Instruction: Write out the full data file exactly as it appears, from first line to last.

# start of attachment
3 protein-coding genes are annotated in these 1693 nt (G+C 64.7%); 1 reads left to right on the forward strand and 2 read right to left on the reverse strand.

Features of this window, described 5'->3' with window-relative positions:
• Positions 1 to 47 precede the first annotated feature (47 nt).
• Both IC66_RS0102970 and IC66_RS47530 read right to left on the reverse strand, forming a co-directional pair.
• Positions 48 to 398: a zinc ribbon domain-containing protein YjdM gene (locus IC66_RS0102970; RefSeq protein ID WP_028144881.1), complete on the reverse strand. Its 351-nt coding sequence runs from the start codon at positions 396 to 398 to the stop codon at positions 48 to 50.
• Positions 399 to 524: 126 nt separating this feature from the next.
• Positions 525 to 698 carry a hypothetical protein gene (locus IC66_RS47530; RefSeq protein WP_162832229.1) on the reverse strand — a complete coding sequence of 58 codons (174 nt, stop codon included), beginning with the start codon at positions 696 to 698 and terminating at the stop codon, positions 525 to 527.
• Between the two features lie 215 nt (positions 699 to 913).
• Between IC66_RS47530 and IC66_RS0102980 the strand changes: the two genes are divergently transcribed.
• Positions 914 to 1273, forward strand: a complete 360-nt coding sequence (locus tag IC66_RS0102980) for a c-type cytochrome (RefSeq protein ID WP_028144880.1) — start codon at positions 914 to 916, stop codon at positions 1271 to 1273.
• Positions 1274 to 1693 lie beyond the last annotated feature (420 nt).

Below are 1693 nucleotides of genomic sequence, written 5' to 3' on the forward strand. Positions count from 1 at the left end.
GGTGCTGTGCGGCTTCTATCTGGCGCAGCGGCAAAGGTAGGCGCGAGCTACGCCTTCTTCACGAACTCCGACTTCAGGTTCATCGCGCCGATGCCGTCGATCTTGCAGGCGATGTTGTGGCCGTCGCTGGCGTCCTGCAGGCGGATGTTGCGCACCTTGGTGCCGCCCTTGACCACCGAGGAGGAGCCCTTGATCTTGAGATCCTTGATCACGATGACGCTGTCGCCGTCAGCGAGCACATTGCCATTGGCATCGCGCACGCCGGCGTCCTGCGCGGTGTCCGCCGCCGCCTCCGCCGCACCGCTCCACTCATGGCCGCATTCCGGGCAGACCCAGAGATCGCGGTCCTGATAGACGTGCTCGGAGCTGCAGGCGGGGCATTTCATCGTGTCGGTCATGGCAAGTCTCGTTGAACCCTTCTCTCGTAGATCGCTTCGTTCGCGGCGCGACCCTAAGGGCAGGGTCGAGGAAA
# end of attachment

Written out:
3 protein-coding genes are annotated in these 1693 nt (G+C 64.7%); 1 reads left to right on the forward strand and 2 read right to left on the reverse strand.

Features of this window, described 5'->3' with window-relative positions:
• Positions 1 to 47 precede the first annotated feature (47 nt).
• Both IC66_RS0102970 and IC66_RS47530 read right to left on the reverse strand, forming a co-directional pair.
• Positions 48 to 398: a zinc ribbon domain-containing protein YjdM gene (locus IC66_RS0102970; RefSeq protein ID WP_028144881.1), complete on the reverse strand. Its 351-nt coding sequence runs from the start codon at positions 396 to 398 to the stop codon at positions 48 to 50.
• Positions 399 to 524: 126 nt separating this feature from the next.
• Positions 525 to 698 carry a hypothetical protein gene (locus IC66_RS47530; RefSeq protein WP_162832229.1) on the reverse strand — a complete coding sequence of 58 codons (174 nt, stop codon included), beginning with the start codon at positions 696 to 698 and terminating at the stop codon, positions 525 to 527.
• Between the two features lie 215 nt (positions 699 to 913).
• Between IC66_RS47530 and IC66_RS0102980 the strand changes: the two genes are divergently transcribed.
• Positions 914 to 1273, forward strand: a complete 360-nt coding sequence (locus tag IC66_RS0102980) for a c-type cytochrome (RefSeq protein ID WP_028144880.1) — start codon at positions 914 to 916, stop codon at positions 1271 to 1273.
• Positions 1274 to 1693 lie beyond the last annotated feature (420 nt).

Below are 1693 nucleotides of genomic sequence, written 5' to 3' on the forward strand. Positions count from 1 at the left end.
GGTGCTGTGCGGCTTCTATCTGGCGCAGCGGCAAAGGTAGGCGCGAGCTACGCCTTCTTCACGAACTCCGACTTCAGGTTCATCGCGCCGATGCCGTCGATCTTGCAGGCGATGTTGTGGCCGTCGCTGGCGTCCTGCAGGCGGATGTTGCGCACCTTGGTGCCGCCCTTGACCACCGAGGAGGAGCCCTTGATCTTGAGATCCTTGATCACGATGACGCTGTCGCCGTCAGCGAGCACATTGCCATTGGCATCGCGCACGCCGGCGTCCTGCGCGGTGTCCGCCGCCGCCTCCGCCGCACCGCTCCACTCATGGCCGCATTCCGGGCAGACCCAGAGATCGCGGTCCTGATAGACGTGCTCGGAGCTGCAGGCGGGGCATTTCATCGTGTCGGTCATGGCAAGTCTCGTTGAACCCTTCTCTCGTAGATCGCTTCGTTCGCGGCGCGACCCTAAGGGCAGGGTCGAGGAAA